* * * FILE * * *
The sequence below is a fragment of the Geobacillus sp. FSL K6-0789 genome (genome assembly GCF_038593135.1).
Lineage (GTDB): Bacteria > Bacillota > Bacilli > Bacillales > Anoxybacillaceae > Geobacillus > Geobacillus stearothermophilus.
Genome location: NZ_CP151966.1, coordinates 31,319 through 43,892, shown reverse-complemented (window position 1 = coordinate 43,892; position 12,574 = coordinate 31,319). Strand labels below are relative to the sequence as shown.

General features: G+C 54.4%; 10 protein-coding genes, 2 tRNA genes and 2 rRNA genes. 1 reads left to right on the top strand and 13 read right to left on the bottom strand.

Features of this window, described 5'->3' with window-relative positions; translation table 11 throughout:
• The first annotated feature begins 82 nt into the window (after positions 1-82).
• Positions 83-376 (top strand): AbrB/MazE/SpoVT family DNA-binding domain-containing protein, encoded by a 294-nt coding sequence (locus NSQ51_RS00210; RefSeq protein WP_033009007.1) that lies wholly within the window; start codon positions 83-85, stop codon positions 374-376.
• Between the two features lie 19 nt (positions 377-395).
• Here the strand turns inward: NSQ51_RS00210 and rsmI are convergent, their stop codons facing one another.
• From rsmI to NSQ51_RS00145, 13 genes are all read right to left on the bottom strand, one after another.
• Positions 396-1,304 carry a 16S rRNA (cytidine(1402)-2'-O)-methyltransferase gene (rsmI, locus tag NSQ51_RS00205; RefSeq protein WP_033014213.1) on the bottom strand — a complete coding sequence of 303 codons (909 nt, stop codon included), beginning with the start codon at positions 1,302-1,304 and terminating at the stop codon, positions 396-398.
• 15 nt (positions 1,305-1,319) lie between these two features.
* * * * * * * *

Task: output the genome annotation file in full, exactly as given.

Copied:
The sequence below is a fragment of the Geobacillus sp. FSL K6-0789 genome (genome assembly GCF_038593135.1).
Lineage (GTDB): Bacteria > Bacillota > Bacilli > Bacillales > Anoxybacillaceae > Geobacillus > Geobacillus stearothermophilus.
Genome location: NZ_CP151966.1, coordinates 31,319 through 43,892, shown reverse-complemented (window position 1 = coordinate 43,892; position 12,574 = coordinate 31,319). Strand labels below are relative to the sequence as shown.

General features: G+C 54.4%; 10 protein-coding genes, 2 tRNA genes and 2 rRNA genes. 1 reads left to right on the top strand and 13 read right to left on the bottom strand.

Features of this window, described 5'->3' with window-relative positions; translation table 11 throughout:
• The first annotated feature begins 82 nt into the window (after positions 1-82).
• Positions 83-376 (top strand): AbrB/MazE/SpoVT family DNA-binding domain-containing protein, encoded by a 294-nt coding sequence (locus NSQ51_RS00210; RefSeq protein WP_033009007.1) that lies wholly within the window; start codon positions 83-85, stop codon positions 374-376.
• Between the two features lie 19 nt (positions 377-395).
• Here the strand turns inward: NSQ51_RS00210 and rsmI are convergent, their stop codons facing one another.
• From rsmI to NSQ51_RS00145, 13 genes are all read right to left on the bottom strand, one after another.
• Positions 396-1,304 carry a 16S rRNA (cytidine(1402)-2'-O)-methyltransferase gene (rsmI, locus tag NSQ51_RS00205; RefSeq protein WP_033014213.1) on the bottom strand — a complete coding sequence of 303 codons (909 nt, stop codon included), beginning with the start codon at positions 1,302-1,304 and terminating at the stop codon, positions 396-398.
• 15 nt (positions 1,305-1,319) lie between these two features.